Director Patty Jenkins pushed back on rumors that she walked off the Wonder Woman 3 project, saying on Twitter that there was “nothing” she could do to “move anything forward at this time.” Jenkins instead blames the film’s cancellation on the massive restructuring that’s underway at Warner Bros. following its merger with Discovery.
“I never walked away. I was open to considering anything asked of me,” Jenkins explains. “DC is obviously buried in changes they are having to make, so I understand these decisions are difficult right now.” Jenkins’ response comes after last week’s report from The Wrap, which indicates that she exited Wonder Woman 3 after rejecting the studio notes on her treatment.
CEO David Zaslav’s takeover of Warner Bros. Discovery has left fans wondering what will become of the DC universe. Zaslav has already scrapped a number of projects, including Batgirl, the upcoming animated Strange Adventures series, and Wonder Twins as part of his plans to cut costs at the company.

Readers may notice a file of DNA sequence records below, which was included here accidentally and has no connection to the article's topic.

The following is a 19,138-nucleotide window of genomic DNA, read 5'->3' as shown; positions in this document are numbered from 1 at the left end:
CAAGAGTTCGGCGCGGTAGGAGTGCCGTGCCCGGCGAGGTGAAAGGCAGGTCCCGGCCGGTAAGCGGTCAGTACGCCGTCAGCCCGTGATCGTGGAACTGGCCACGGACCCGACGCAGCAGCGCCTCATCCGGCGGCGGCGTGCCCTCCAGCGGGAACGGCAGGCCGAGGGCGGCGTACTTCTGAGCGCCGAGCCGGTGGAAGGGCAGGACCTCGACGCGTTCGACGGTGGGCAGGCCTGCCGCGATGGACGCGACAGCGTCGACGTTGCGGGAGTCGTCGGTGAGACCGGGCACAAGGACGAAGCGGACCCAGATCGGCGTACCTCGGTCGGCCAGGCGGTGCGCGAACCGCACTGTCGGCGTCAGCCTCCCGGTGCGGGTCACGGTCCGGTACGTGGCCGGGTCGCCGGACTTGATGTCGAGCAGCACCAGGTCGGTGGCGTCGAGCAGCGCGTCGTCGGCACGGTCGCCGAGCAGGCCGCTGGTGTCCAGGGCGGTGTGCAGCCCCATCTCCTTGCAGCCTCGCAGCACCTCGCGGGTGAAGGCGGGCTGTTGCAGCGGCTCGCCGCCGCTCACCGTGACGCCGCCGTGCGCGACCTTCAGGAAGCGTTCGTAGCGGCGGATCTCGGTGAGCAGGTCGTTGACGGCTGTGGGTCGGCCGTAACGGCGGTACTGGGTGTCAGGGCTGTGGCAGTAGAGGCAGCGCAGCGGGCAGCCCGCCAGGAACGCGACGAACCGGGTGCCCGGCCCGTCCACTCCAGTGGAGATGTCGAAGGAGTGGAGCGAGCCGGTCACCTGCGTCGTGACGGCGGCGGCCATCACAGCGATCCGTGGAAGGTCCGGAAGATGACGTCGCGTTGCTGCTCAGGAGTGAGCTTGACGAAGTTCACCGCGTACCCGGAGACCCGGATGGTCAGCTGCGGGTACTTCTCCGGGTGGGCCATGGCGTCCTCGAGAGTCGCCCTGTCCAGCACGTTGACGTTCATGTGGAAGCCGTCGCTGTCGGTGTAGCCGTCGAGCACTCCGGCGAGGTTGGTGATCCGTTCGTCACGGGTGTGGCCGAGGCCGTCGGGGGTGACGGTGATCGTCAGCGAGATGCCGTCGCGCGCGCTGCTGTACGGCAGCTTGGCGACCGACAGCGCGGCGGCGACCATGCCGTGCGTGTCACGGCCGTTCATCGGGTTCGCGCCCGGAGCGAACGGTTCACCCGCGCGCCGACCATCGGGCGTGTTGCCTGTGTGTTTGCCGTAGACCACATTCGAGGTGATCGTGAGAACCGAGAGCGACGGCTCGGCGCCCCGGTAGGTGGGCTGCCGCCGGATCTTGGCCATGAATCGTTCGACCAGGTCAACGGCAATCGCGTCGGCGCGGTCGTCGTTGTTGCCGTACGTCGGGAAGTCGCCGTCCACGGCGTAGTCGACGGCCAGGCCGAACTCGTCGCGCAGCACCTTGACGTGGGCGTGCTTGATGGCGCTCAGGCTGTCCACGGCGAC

Despite this, Zaslav has hinted at creating a 10-year roadmap to help build up the DC brand while tapping director James Gunn and producer Peter Safran to head up DC Studios. Gunn previously worked at Marvel for several years, where he directed the films in the Guardians of the Galaxy franchise. He’s already hinted at plans that the DC universe “will be connected” across film, TV, and animation and says that this is just the “beginning” of the 10 years of stories DC plans to build up.
Jenkins also addresses the speculation that’s been swirling about the Star Wars spinoff Rogue Squadron, which had been taken off of Disney’s release schedule in September. But Jenkins says she’s still working on the project and that she had originally left the project to work on Wonder Woman 3.
“Lucasfilm asked me to consider coming back to RS after WW3, which I was honored to do, so I agreed,” Jenkins writes. “They made a new deal with me. In fact, I am still on it and that project has been in active development ever since.”
“I don’t know if it will happen or not,” she notes. “We never do until the development process is complete, but I look forward to its potential ahead.”